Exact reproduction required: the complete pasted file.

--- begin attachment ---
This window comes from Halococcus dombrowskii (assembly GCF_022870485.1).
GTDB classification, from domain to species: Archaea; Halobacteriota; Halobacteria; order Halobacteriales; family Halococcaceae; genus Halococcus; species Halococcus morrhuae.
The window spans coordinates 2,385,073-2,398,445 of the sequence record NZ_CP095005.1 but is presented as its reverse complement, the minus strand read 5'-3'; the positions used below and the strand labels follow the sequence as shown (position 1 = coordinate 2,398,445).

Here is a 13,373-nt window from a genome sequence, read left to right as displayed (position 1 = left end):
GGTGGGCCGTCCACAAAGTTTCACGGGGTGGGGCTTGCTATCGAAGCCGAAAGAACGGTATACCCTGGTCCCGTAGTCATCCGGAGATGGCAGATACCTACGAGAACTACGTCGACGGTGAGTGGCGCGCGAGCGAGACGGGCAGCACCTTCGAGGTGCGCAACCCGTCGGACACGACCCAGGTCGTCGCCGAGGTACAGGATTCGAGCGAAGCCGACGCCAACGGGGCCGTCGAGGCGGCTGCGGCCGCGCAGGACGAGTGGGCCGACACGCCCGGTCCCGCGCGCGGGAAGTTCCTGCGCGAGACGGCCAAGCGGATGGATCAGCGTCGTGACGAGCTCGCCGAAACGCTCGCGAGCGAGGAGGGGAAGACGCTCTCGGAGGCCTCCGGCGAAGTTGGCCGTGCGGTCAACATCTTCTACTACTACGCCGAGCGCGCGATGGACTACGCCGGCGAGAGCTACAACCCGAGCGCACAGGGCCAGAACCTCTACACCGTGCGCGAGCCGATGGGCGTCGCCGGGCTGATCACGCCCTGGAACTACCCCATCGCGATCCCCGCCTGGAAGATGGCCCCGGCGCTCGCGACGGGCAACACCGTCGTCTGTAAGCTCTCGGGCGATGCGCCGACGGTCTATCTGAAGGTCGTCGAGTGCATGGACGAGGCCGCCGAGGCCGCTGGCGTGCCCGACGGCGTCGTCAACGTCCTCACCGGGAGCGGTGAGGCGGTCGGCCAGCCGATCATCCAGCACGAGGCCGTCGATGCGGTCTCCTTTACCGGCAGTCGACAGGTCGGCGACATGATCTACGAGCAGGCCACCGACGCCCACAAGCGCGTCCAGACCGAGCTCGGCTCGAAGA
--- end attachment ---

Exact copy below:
This window comes from Halococcus dombrowskii (assembly GCF_022870485.1).
GTDB classification, from domain to species: Archaea; Halobacteriota; Halobacteria; order Halobacteriales; family Halococcaceae; genus Halococcus; species Halococcus morrhuae.
The window spans coordinates 2,385,073-2,398,445 of the sequence record NZ_CP095005.1 but is presented as its reverse complement, the minus strand read 5'-3'; the positions used below and the strand labels follow the sequence as shown (position 1 = coordinate 2,398,445).

Here is a 13,373-nt window from a genome sequence, read left to right as displayed (position 1 = left end):
GGTGGGCCGTCCACAAAGTTTCACGGGGTGGGGCTTGCTATCGAAGCCGAAAGAACGGTATACCCTGGTCCCGTAGTCATCCGGAGATGGCAGATACCTACGAGAACTACGTCGACGGTGAGTGGCGCGCGAGCGAGACGGGCAGCACCTTCGAGGTGCGCAACCCGTCGGACACGACCCAGGTCGTCGCCGAGGTACAGGATTCGAGCGAAGCCGACGCCAACGGGGCCGTCGAGGCGGCTGCGGCCGCGCAGGACGAGTGGGCCGACACGCCCGGTCCCGCGCGCGGGAAGTTCCTGCGCGAGACGGCCAAGCGGATGGATCAGCGTCGTGACGAGCTCGCCGAAACGCTCGCGAGCGAGGAGGGGAAGACGCTCTCGGAGGCCTCCGGCGAAGTTGGCCGTGCGGTCAACATCTTCTACTACTACGCCGAGCGCGCGATGGACTACGCCGGCGAGAGCTACAACCCGAGCGCACAGGGCCAGAACCTCTACACCGTGCGCGAGCCGATGGGCGTCGCCGGGCTGATCACGCCCTGGAACTACCCCATCGCGATCCCCGCCTGGAAGATGGCCCCGGCGCTCGCGACGGGCAACACCGTCGTCTGTAAGCTCTCGGGCGATGCGCCGACGGTCTATCTGAAGGTCGTCGAGTGCATGGACGAGGCCGCCGAGGCCGCTGGCGTGCCCGACGGCGTCGTCAACGTCCTCACCGGGAGCGGTGAGGCGGTCGGCCAGCCGATCATCCAGCACGAGGCCGTCGATGCGGTCTCCTTTACCGGCAGTCGACAGGTCGGCGACATGATCTACGAGCAGGCCACCGACGCCCACAAGCGCGTCCAGACCGAGCTCGGCTCGAAGA